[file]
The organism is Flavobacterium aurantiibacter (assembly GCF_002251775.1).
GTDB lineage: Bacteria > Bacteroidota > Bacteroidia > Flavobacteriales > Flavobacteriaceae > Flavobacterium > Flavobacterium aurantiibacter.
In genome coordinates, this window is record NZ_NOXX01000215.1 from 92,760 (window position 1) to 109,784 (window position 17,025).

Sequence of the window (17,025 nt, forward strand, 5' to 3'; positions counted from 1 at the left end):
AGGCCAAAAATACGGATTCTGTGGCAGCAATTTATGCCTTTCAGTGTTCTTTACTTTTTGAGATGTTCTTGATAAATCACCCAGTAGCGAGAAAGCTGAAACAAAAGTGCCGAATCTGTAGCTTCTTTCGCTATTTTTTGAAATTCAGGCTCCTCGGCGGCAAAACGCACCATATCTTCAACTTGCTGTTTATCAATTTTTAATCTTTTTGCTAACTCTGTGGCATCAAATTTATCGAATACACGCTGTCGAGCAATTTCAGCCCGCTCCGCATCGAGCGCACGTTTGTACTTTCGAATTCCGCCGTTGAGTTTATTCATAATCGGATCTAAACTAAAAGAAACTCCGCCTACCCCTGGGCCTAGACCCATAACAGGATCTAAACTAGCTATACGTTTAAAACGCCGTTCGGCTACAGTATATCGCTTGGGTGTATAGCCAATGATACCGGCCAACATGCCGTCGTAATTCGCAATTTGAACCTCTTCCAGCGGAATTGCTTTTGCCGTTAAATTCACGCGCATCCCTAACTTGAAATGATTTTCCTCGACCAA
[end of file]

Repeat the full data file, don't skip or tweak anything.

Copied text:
The organism is Flavobacterium aurantiibacter (assembly GCF_002251775.1).
GTDB lineage: Bacteria > Bacteroidota > Bacteroidia > Flavobacteriales > Flavobacteriaceae > Flavobacterium > Flavobacterium aurantiibacter.
In genome coordinates, this window is record NZ_NOXX01000215.1 from 92,760 (window position 1) to 109,784 (window position 17,025).

Sequence of the window (17,025 nt, forward strand, 5' to 3'; positions counted from 1 at the left end):
AGGCCAAAAATACGGATTCTGTGGCAGCAATTTATGCCTTTCAGTGTTCTTTACTTTTTGAGATGTTCTTGATAAATCACCCAGTAGCGAGAAAGCTGAAACAAAAGTGCCGAATCTGTAGCTTCTTTCGCTATTTTTTGAAATTCAGGCTCCTCGGCGGCAAAACGCACCATATCTTCAACTTGCTGTTTATCAATTTTTAATCTTTTTGCTAACTCTGTGGCATCAAATTTATCGAATACACGCTGTCGAGCAATTTCAGCCCGCTCCGCATCGAGCGCACGTTTGTACTTTCGAATTCCGCCGTTGAGTTTATTCATAATCGGATCTAAACTAAAAGAAACTCCGCCTACCCCTGGGCCTAGACCCATAACAGGATCTAAACTAGCTATACGTTTAAAACGCCGTTCGGCTACAGTATATCGCTTGGGTGTATAGCCAATGATACCGGCCAACATGCCGTCGTAATTCGCAATTTGAACCTCTTCCAGCGGAATTGCTTTTGCCGTTAAATTCACGCGCATCCCTAACTTGAAATGATTTTCCTCGACCAA